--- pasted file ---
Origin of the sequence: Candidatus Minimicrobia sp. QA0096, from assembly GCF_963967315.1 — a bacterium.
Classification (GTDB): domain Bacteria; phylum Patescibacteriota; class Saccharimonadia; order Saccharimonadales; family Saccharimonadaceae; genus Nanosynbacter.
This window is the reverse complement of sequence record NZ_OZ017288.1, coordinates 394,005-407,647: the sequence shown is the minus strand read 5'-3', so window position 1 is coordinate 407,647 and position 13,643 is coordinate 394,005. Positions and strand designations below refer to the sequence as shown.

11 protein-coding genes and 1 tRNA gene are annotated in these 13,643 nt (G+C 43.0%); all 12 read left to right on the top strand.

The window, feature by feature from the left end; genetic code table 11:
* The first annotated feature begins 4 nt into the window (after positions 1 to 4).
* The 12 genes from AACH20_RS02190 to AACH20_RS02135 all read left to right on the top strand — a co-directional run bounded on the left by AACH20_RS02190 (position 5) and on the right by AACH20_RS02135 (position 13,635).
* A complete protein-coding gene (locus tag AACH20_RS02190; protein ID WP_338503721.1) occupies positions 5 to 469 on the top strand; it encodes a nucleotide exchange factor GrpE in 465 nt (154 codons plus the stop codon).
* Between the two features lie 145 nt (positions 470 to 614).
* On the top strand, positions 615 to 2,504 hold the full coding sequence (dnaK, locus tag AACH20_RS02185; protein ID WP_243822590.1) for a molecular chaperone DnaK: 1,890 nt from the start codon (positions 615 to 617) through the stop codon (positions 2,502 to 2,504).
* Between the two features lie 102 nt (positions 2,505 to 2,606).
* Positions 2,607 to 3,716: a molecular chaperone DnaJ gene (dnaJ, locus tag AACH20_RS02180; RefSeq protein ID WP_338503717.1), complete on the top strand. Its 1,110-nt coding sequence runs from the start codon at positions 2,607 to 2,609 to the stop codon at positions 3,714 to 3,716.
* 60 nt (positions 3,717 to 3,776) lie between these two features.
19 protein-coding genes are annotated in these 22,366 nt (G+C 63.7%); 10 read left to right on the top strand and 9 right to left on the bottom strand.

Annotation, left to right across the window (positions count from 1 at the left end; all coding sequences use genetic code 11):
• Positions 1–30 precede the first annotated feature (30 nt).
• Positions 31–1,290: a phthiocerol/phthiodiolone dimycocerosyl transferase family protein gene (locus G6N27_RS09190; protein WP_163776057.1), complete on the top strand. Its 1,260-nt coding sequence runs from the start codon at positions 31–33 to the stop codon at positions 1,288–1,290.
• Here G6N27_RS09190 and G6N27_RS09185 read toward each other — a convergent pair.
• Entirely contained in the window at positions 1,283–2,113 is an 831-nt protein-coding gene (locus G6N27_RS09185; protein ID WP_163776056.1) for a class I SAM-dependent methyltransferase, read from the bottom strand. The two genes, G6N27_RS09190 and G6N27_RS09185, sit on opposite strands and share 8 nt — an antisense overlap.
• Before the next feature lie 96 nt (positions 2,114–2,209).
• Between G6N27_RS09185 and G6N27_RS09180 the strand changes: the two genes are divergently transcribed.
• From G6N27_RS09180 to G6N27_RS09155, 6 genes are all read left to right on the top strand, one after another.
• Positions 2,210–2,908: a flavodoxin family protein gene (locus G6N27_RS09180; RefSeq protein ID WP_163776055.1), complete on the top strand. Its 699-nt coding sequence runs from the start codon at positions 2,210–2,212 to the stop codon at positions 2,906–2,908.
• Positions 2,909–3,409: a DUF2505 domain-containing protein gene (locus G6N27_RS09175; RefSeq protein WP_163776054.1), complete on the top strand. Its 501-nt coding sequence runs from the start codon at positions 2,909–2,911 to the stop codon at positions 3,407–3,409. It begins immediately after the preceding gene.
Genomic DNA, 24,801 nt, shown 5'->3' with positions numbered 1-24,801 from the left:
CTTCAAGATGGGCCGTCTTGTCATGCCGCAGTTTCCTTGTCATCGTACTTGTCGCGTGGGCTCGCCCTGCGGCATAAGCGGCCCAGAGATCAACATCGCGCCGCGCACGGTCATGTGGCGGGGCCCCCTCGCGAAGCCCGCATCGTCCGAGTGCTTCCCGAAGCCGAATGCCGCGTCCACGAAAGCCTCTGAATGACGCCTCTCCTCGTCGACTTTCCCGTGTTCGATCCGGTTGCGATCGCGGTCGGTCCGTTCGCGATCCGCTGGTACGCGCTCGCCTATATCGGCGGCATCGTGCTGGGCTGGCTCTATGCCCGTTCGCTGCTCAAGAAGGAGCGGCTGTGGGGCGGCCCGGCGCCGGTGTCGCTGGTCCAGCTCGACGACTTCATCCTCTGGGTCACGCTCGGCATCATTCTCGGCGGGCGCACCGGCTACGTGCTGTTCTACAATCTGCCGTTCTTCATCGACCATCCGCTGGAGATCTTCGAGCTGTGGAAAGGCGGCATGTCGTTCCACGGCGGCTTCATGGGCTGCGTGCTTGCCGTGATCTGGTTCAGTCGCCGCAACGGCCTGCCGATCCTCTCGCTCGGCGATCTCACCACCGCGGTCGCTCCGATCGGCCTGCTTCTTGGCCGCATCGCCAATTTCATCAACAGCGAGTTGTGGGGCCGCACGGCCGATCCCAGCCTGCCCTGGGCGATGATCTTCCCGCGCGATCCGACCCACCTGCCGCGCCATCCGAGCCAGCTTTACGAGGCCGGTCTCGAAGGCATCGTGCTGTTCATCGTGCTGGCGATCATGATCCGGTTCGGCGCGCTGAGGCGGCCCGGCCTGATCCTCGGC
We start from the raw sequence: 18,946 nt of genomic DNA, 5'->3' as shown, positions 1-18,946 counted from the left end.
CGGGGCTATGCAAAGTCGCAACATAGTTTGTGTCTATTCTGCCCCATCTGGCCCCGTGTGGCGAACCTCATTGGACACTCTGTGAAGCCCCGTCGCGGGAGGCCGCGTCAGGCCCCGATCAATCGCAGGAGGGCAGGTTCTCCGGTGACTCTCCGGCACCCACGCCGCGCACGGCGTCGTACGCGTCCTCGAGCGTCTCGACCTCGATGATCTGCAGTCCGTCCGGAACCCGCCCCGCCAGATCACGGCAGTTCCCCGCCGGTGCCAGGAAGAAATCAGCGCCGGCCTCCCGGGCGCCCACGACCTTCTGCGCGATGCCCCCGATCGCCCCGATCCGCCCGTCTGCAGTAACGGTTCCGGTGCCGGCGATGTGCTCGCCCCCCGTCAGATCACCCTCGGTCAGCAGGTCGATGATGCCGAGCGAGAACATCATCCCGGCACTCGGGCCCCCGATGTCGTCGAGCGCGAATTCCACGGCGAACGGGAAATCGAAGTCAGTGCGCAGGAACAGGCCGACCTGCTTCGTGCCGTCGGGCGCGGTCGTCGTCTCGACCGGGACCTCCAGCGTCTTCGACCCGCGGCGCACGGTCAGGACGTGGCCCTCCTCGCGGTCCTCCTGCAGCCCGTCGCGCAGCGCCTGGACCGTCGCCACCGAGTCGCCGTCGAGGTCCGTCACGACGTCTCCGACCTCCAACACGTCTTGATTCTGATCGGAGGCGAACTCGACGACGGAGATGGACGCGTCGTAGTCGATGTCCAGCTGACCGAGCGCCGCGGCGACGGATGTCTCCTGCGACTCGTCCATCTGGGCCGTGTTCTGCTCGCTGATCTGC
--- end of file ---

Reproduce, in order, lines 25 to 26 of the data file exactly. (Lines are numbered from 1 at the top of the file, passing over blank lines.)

Genomic DNA, 24,801 nt, shown 5'->3' with positions numbered 1-24,801 from the left:
CTTCAAGATGGGCCGTCTTGTCATGCCGCAGTTTCCTTGTCATCGTACTTGTCGCGTGGGCTCGCCCTGCGGCATAAGCGGCCCAGAGATCAACATCGCGCCGCGCACGGTCATGTGGCGGGGCCCCCTCGCGAAGCCCGCATCGTCCGAGTGCTTCCCGAAGCCGAATGCCGCGTCCACGAAAGCCTCTGAATGACGCCTCTCCTCGTCGACTTTCCCGTGTTCGATCCGGTTGCGATCGCGGTCGGTCCGTTCGCGATCCGCTGGTACGCGCTCGCCTATATCGGCGGCATCGTGCTGGGCTGGCTCTATGCCCGTTCGCTGCTCAAGAAGGAGCGGCTGTGGGGCGGCCCGGCGCCGGTGTCGCTGGTCCAGCTCGACGACTTCATCCTCTGGGTCACGCTCGGCATCATTCTCGGCGGGCGCACCGGCTACGTGCTGTTCTACAATCTGCCGTTCTTCATCGACCATCCGCTGGAGATCTTCGAGCTGTGGAAAGGCGGCATGTCGTTCCACGGCGGCTTCATGGGCTGCGTGCTTGCCGTGATCTGGTTCAGTCGCCGCAACGGCCTGCCGATCCTCTCGCTCGGCGATCTCACCACCGCGGTCGCTCCGATCGGCCTGCTTCTTGGCCGCATCGCCAATTTCATCAACAGCGAGTTGTGGGGCCGCACGGCCGATCCCAGCCTGCCCTGGGCGATGATCTTCCCGCGCGATCCGACCCACCTGCCGCGCCATCCGAGCCAGCTTTACGAGGCCGGTCTCGAAGGCATCGTGCTGTTCATCGTGCTGGCGATCATGATCCGGTTCGGCGCGCTGAGGCGGCCCGGCCTGATCCTCGGC